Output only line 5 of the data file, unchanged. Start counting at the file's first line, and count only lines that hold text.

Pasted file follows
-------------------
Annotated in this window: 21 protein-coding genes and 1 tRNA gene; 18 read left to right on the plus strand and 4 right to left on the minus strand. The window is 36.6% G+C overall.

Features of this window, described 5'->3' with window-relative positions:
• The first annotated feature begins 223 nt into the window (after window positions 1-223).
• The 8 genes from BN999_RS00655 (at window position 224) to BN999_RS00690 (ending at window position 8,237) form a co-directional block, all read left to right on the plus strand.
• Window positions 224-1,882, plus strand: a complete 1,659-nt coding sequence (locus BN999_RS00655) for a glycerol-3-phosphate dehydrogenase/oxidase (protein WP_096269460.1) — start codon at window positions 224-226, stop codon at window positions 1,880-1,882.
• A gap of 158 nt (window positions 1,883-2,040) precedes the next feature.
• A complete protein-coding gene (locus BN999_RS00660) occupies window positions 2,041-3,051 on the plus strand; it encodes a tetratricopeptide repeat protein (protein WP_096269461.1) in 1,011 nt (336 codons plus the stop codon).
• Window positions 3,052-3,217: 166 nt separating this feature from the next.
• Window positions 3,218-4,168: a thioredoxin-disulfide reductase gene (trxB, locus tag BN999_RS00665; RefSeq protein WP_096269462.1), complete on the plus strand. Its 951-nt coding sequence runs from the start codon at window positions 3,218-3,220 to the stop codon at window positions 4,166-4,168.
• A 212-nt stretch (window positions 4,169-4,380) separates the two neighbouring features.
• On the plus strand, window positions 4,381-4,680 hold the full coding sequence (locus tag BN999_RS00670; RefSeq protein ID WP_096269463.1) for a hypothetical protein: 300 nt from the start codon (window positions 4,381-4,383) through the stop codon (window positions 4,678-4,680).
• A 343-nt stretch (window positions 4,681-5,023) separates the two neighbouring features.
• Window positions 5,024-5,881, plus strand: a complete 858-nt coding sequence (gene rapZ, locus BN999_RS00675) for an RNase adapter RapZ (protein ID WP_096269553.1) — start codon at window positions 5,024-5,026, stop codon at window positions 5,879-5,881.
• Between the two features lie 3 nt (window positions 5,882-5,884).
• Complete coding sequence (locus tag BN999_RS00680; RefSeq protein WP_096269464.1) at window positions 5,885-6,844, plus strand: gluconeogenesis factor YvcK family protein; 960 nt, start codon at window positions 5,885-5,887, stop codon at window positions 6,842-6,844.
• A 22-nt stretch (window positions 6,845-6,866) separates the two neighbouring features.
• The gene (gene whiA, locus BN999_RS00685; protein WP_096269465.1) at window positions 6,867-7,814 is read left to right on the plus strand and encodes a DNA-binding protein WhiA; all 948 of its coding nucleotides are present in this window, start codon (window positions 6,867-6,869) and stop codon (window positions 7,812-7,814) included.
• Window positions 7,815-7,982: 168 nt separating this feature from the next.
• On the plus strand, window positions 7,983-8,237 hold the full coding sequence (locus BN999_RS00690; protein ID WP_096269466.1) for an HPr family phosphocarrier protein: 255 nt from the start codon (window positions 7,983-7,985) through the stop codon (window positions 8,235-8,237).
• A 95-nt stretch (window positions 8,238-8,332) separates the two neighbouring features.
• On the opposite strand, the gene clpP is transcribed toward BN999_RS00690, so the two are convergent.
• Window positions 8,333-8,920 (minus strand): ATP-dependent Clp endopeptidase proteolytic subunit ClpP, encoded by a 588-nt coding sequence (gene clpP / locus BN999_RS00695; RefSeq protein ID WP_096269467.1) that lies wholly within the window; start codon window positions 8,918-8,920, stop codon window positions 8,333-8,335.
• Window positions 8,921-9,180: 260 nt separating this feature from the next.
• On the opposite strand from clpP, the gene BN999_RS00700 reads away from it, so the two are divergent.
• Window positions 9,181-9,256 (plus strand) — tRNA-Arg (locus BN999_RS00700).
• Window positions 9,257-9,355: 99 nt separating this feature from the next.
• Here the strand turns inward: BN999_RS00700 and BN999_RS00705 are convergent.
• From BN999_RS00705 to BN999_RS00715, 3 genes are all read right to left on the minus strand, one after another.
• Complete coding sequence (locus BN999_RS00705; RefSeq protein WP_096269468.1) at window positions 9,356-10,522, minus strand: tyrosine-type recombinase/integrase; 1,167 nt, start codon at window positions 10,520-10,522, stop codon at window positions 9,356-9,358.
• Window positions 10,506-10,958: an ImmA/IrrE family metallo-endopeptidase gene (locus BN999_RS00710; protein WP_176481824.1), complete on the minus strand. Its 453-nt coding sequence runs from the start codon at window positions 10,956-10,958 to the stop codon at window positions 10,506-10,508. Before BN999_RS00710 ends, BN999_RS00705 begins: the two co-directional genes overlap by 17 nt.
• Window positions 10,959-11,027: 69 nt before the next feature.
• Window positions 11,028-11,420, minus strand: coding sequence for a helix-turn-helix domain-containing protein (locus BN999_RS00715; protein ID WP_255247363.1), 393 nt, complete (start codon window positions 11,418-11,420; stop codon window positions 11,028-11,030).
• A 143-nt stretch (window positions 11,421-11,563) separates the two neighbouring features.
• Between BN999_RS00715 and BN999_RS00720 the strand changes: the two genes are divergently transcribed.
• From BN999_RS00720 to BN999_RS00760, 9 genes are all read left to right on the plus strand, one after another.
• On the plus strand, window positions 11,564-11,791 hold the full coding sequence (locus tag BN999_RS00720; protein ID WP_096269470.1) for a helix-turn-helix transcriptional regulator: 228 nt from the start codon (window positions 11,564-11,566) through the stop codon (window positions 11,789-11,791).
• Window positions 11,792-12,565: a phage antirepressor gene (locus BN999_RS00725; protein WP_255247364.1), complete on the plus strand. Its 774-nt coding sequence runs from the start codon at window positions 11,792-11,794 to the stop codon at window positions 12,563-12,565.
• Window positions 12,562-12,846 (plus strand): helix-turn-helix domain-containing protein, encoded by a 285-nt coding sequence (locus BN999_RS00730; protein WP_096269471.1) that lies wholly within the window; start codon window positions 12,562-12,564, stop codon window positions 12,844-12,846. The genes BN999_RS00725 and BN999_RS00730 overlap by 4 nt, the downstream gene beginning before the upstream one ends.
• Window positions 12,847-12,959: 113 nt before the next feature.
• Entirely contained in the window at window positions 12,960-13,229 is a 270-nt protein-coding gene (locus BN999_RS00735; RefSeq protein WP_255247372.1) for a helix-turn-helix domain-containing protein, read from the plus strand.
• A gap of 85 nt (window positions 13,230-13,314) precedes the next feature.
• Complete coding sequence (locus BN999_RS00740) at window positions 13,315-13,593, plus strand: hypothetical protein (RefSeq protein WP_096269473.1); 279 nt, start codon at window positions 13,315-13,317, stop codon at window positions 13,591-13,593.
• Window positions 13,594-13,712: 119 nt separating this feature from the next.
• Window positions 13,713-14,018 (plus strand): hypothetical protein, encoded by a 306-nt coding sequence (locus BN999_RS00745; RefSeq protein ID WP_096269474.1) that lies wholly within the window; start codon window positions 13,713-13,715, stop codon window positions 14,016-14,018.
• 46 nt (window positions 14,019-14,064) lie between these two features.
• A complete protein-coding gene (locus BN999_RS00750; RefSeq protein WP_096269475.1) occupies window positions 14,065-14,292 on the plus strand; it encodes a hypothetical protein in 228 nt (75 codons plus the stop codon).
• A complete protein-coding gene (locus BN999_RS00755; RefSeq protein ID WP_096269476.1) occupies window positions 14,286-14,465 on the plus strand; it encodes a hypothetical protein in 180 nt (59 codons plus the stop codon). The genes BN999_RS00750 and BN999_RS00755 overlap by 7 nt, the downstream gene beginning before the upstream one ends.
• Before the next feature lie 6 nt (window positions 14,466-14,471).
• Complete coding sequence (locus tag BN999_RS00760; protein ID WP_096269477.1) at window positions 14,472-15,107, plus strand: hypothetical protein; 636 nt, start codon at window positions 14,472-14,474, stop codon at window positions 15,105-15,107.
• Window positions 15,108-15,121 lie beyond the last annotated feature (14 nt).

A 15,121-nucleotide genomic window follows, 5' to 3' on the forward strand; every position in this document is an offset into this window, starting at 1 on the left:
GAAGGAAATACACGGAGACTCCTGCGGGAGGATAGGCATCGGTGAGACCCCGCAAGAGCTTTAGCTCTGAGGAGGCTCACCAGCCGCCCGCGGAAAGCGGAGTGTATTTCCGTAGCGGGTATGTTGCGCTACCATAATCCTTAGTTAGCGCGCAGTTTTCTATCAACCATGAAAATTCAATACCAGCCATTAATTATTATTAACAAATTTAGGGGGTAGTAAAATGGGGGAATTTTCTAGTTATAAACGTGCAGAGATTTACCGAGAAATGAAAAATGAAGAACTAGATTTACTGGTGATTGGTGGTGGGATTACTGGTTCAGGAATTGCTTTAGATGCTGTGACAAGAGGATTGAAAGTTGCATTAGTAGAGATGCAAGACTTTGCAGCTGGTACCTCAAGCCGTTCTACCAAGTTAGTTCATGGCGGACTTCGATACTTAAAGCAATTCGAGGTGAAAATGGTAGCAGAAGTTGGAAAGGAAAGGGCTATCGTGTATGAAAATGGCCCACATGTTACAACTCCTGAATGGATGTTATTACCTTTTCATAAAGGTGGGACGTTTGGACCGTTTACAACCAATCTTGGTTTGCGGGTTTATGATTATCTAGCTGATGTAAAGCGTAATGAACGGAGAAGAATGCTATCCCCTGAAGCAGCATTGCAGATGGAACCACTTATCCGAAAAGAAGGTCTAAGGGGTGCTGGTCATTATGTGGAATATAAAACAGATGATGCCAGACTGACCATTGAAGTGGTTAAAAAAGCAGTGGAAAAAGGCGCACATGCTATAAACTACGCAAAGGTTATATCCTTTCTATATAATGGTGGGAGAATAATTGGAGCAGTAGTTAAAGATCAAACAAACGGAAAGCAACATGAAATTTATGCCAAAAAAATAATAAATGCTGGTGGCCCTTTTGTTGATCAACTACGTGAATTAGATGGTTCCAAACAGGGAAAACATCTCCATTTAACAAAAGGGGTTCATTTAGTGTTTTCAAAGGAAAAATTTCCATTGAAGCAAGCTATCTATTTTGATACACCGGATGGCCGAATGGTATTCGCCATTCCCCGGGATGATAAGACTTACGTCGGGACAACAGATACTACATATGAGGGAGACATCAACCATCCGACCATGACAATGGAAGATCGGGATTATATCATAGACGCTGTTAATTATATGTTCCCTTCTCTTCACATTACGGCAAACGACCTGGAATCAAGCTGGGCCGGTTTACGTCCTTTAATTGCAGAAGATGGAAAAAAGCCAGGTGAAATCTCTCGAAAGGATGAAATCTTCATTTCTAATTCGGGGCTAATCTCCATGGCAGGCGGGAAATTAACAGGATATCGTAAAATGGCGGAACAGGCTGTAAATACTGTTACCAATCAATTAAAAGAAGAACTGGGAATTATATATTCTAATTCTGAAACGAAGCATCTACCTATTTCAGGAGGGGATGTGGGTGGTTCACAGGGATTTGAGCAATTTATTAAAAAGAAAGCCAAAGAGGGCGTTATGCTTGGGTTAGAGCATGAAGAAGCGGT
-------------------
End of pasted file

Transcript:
• Window positions 224-1,882, plus strand: a complete 1,659-nt coding sequence (locus BN999_RS00655) for a glycerol-3-phosphate dehydrogenase/oxidase (protein WP_096269460.1) — start codon at window positions 224-226, stop codon at window positions 1,880-1,882.